Explaining his love for fiction and distaste for preaching, the novelist and short-story writer Panos Karnezis suggests: "In everyday life we are faced with stories more than with essays or explanations." He takes up rather less space on the chair than his long, lean body would seem to require. His voice, a soft Greek rasp, comes almost as a surprise as his writing is entirely accentless. His conversation is similarly self-effacing. Inscrutable, if not evasive, he presents himself as the craftsman he trained as.
It is rare for an author to achieve eminence with a collection of short stories, but that is what Karnezis did in 2003 with the widely praised Little Infamies. Its interlinked stories told of a remote Greek village where babies are brought up as dogs in revenge for the death of their mother, and where an old man is left to die in a pensions office until people start recognising the smell. Karnezis's first novel, The Maze (2005), which was shortlisted for the Whitbread First Novel award, recounted the retreat of a defeated Greek battalion from western Asia Minor after the First World War. But do not be deceived, this author can draw humour from the gullet of the macabre. Now, in The Birthday Party, he shows an ageing Greek tycoon, Marco Timoleon (based in part on Aristotle Onassis), fretting about his daughter's unlikely and unwanted pregnancy, and wondering how to persuade her to terminate it.
The choice of Onassis as the inspiration for his protagonist was informed less by any fascination with the agonies of the extremely rich than by a desire to understand what he finds utterly alien. He explains: "Writing was my way of getting into that world. They say you should write about what you know, but I'm more drawn to characters who are very different from me."
Panos Karnezis was born in Pirgos in the northwestern Pelopponese in 1967. He did not come to England to be a writer, but to be an engineer. He attained a PhD at Oxford in engineering, before deciding that his opportunities and talents in that direction had run their course. He then studied creative writing at the University of East Anglia, following the course established by Malcolm Bradbury. His life as an engineer, however, informs much of his attitude to storytelling. The frequent use of words such as tool and toolkit, though often uttered with a faint outline of inverted commas, is revealing.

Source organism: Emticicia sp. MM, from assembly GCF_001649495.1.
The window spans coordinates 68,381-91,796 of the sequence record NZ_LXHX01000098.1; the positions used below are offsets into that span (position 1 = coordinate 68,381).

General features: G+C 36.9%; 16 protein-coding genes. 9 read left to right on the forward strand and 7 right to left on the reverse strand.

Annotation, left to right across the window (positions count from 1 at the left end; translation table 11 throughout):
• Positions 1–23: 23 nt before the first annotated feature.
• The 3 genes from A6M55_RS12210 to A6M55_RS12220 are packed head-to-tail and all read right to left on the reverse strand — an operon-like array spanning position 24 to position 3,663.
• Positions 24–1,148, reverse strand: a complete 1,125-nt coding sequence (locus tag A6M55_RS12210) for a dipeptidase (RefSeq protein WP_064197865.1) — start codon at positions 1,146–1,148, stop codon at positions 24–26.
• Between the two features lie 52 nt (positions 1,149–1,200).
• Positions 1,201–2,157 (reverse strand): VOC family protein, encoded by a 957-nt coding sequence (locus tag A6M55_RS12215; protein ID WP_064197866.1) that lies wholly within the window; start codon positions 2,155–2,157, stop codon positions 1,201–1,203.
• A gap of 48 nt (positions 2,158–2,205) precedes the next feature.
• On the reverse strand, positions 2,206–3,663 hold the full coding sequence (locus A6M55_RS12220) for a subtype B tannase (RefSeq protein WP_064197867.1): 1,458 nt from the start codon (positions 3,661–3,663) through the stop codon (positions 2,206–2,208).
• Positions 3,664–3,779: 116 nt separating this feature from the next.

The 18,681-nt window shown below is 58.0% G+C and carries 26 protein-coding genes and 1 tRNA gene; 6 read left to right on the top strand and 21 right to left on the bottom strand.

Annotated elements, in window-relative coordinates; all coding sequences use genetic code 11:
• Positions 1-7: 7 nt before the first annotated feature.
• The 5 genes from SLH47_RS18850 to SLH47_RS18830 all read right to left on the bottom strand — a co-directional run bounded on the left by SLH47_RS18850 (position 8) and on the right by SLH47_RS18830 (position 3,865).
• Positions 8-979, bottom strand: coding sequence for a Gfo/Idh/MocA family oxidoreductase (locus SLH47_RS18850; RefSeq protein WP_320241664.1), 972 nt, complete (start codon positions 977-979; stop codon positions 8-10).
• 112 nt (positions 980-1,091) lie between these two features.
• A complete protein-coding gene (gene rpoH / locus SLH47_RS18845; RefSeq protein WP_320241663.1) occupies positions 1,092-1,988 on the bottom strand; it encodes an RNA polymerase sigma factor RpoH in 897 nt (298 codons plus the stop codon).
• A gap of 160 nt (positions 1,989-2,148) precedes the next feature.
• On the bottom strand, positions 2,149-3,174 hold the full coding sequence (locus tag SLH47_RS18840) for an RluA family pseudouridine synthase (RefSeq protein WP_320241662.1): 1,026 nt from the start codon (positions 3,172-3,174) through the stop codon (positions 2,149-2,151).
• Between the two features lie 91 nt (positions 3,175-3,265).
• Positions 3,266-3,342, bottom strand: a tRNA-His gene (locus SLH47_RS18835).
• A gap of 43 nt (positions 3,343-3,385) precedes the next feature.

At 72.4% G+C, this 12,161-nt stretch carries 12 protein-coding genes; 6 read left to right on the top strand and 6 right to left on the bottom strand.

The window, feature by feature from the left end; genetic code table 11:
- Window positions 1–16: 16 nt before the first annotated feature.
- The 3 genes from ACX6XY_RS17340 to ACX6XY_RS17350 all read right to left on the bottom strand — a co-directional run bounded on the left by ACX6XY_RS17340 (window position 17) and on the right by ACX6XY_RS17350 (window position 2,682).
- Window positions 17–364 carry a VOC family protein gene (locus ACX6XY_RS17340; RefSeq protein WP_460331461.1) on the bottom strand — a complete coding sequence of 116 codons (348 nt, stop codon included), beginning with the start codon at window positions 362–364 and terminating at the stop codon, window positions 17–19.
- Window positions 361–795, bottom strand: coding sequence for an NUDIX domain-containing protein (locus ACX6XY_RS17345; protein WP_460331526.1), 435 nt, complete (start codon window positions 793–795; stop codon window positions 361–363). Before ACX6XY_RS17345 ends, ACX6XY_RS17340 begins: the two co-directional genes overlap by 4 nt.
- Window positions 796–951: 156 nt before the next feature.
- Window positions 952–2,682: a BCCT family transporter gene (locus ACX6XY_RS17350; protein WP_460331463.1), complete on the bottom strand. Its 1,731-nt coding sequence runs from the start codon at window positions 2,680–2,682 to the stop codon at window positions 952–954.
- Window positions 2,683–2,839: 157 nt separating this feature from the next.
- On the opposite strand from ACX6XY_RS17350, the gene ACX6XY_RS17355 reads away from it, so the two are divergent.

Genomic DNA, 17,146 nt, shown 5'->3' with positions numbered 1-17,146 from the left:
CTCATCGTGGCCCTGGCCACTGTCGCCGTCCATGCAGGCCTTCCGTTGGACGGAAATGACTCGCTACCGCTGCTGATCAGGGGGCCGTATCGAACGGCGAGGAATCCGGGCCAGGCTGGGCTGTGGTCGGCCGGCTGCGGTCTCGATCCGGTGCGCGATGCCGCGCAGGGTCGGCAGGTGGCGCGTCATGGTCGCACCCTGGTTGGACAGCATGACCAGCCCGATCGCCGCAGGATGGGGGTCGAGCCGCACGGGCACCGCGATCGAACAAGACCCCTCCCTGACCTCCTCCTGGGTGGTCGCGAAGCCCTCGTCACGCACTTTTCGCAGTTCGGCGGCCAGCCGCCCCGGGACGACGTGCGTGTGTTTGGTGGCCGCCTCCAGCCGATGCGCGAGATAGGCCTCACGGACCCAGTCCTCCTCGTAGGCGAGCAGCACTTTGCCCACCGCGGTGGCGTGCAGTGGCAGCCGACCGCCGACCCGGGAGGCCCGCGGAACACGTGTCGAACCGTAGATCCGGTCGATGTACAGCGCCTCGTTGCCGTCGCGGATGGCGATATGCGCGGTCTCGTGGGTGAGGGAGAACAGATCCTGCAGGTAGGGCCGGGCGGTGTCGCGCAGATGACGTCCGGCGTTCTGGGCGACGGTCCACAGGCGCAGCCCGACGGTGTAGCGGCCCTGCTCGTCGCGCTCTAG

He is a fabulist above all, and the novels reflect this as much as the short stories. His work hums with hidden taboos, and the vagaries of happenstance. His design is not to pick a brain or unpick a complex, but to take a picture and hear where the sounds of words lead it. "I find there is a certain music in all narrative, and I try to have that in the back of my mind - perhaps like rock music. It sets a tempo that I try to follow. Then you can see that your narrative can go on for several pages."
In none of his books are the details entirely right, and this is deliberate. Some would say he belonged to the magic realist tradition, but while the magic realist tradition shows reality interrupted from without, Karnezis's work gives us a reality exploded from within, from ordinary passions and obsessions taken beyond ordinary human experience. But Karnezis does not believe in being too specific. At one and the same time, in all his books he sticks resolutely to the world of the Greek Levant while trying to keep things as universal as possible. "I like playing around with geography to fit my mood, or the mood of the story. For example, there's no desert as such in Asia Minor. When The Maze was published in Turkey, they would ask, 'Where is this desert?' and I would have to explain, 'It's a desert of the mind'."
His grandfather fought in the disastrous campaign of 1922, in which an already exhausted Greek army, led in part by a general who had become convinced that his legs were made of glass, was beaten back by the resurgent Turks. …